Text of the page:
Following some renovation work, my in-laws found themselves in need of a kitchen cabinet. The piece was supposed to occupy a specific place, so there was little space for manoeuvre when it came to determining the dimensions: it had to be 80 centimetres wide by no more than 30 centimetres deep. While there was some flexibility in deciding the height, it too was influenced by the surrounding elements, and was left at 2 metres.
The most eye-catching element of the kitchen is a rustic fireplace, so it only made sense to use the same style for the cabinet.
In Romania, folk art has been particularly vivid and we can therefore draw upon a wealth of traditional motifs and patterns. While there were many regional styles, there are certain traits that are immediately identifiable as “traditional” or “rustic”: hardwoods were used abundantly (later, when softwoods were introduced, they were heavily dyed, to mimic their appearance); tool marks were often left visible and the wood was only rarely planed; natural shapes, like wood crotches, were integrated and used structurally; straight lines alternated with arches and curves; the decoration was almost always incised or chip carved, although paints were also used.
Many of these elements have been recuperated and reinterpreted by Romanian architects and furniture-makers active in the first decades of the 20th century, a time of great artistic achievements, when truly original and distinctive pieces were created.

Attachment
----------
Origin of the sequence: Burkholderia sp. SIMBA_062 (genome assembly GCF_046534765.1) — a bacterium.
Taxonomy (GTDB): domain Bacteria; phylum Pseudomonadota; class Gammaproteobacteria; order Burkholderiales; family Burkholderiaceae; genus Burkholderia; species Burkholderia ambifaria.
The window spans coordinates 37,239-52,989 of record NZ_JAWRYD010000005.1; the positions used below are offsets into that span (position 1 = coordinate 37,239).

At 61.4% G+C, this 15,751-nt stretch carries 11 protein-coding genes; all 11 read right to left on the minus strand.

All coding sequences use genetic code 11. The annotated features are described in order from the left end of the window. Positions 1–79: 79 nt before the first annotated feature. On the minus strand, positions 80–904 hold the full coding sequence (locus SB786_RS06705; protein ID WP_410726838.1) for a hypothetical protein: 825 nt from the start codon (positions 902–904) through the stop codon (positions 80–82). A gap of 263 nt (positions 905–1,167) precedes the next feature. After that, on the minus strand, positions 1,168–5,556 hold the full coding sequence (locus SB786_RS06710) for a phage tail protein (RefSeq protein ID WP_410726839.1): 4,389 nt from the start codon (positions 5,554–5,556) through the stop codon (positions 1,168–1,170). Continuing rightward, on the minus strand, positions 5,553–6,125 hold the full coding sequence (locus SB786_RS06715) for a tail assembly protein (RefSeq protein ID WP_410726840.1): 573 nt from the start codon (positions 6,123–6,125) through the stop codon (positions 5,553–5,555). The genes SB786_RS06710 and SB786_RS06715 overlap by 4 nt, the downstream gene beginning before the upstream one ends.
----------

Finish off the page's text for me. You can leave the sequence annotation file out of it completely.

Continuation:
With that in mind, I set about designing my kitchen cabinet. The sides and headboard feature arches inspired from the religious architecture of Romania, which has been influenced, in turn, by the traditions of Byzantium and the Middle-East.
The three uppermost shelves are curved and their edges have received a gentle chamfer.
Moreover, their spacing is graduated (between the first and the second shelf, the distance is of 55 centimetres; it decreases to 45 between the second and third, then to 35, then finally to 30 between the fourth and the fifth). The aim here was to make the cabinet look slender and elegant.
In order to retain the rustic appearance, the back of the cabinet has not been lined with plywood, but rather with tongue-and-grooved pine boards (sold commercially as wainscoting).
The doors have a frame and panel design (the panel is not solid, but uses the same pine wainscoting). For the frame, I chose a splined mitre design, using walnut veneer for the spline.
When it came to finishing the project, I’ve used two layers of a walnut-coloured dye from Oskar. In order to create a contrast, I’ve left the panelling of the doors in their natural colour.
Finally, I’ve applied three layers of a water-based varnish from Kober. This has been the first time I’ve used this water-based finish, and I’ve been pretty happy with the results.
The finished project, installed in its place in the kitchen, looks like this.